Jewel in the crown.
It's been 10 years since the national synchrotron science facility switched on its beams. A valuable tool for research, Diamond Light Source--an X-ray microscope, powered by electrons--allows researchers to study the molecules and atoms that make up materials.
The potential to understand materials in greater depth has attracted many researchers from academia and industry to use the synchrotron. Almost 5,000 peer-reviewed papers have been produced from the research, and increasingly the work at Diamond is being used to develop drugs and design materials.
To boost its research capabilities, Diamond has recently launched a facility for the study of nanoscale materials, the electron Physical Sciences Imaging Centre (ePSIC). The centre contains two advanced electron microscopes designed to provide users with atomic-level images in a range of materials. The microscopes will be housed alongside Diamond's 114 hard X-ray beamline, which uses X-rays to probe similar materials.
The ePSIC centre is a result of collaboration between chemicals company Johnson Matthey and the University of Oxford. The facility should increase the Diamond's contribution to industrial projects, with Johnson Matthey and other big companies, such as Samsung and Rolls-Royce, set to do research there.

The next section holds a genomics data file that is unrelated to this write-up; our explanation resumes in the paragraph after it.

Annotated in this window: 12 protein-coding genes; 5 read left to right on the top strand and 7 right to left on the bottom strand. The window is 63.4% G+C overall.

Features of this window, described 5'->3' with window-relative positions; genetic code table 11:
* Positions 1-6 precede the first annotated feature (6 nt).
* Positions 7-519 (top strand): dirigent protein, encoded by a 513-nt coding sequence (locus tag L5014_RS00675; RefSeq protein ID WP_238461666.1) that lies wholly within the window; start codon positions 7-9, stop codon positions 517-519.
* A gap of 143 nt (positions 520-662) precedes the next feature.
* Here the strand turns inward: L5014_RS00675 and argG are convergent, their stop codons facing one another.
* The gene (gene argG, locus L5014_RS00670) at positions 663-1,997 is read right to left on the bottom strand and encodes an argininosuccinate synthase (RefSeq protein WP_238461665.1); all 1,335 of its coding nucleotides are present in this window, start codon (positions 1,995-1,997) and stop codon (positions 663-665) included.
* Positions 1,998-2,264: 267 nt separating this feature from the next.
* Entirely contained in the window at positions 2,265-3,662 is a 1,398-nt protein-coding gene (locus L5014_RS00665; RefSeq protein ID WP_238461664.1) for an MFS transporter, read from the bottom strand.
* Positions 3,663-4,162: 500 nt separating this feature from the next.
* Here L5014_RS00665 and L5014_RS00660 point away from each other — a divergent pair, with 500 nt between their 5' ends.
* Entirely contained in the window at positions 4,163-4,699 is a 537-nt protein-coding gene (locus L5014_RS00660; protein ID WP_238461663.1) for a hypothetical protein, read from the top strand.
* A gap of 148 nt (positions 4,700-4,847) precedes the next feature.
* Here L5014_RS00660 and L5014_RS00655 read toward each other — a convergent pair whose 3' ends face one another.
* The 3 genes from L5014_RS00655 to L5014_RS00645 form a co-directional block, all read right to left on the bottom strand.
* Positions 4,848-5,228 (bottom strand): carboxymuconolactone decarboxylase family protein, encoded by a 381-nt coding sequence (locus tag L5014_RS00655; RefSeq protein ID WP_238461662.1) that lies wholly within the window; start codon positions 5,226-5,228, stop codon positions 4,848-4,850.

By combining the synchrotron's capabilities with the two electron microscopes provided by Japanese supplier JEOL, the new facility allows users to image materials over a much greater range of length scales, says Professor Andrew Harrison, chief executive at Diamond. The microscopes can provide top-of-the line resolution down to 0.05nm.
"With X-rays, we can go up to the micrometre-length scale, and with the electron microscope it can also reveal the chemical nature of individual atoms within materials," says Harrison. "What we hope to be doing is not producing static images but looking at transformation as processes are running."
The ePSIC centre's grand atomic resolution microscope has a resolution of 0.05nm--around 10,000 times smaller than the wavelength of visible light. It has fast detectors so users can "see" and analyse individual atoms in real time within the structure of the material they are testing, and gain insights on the changes it goes through when subjected to various conditions, including temperatures of up to 800[degrees]C. Angus Kirkland, scientific director of ePSIC, says: "There are only four of these instruments in the world, and it is considered to be one of the highest-resolution microscopes anywhere."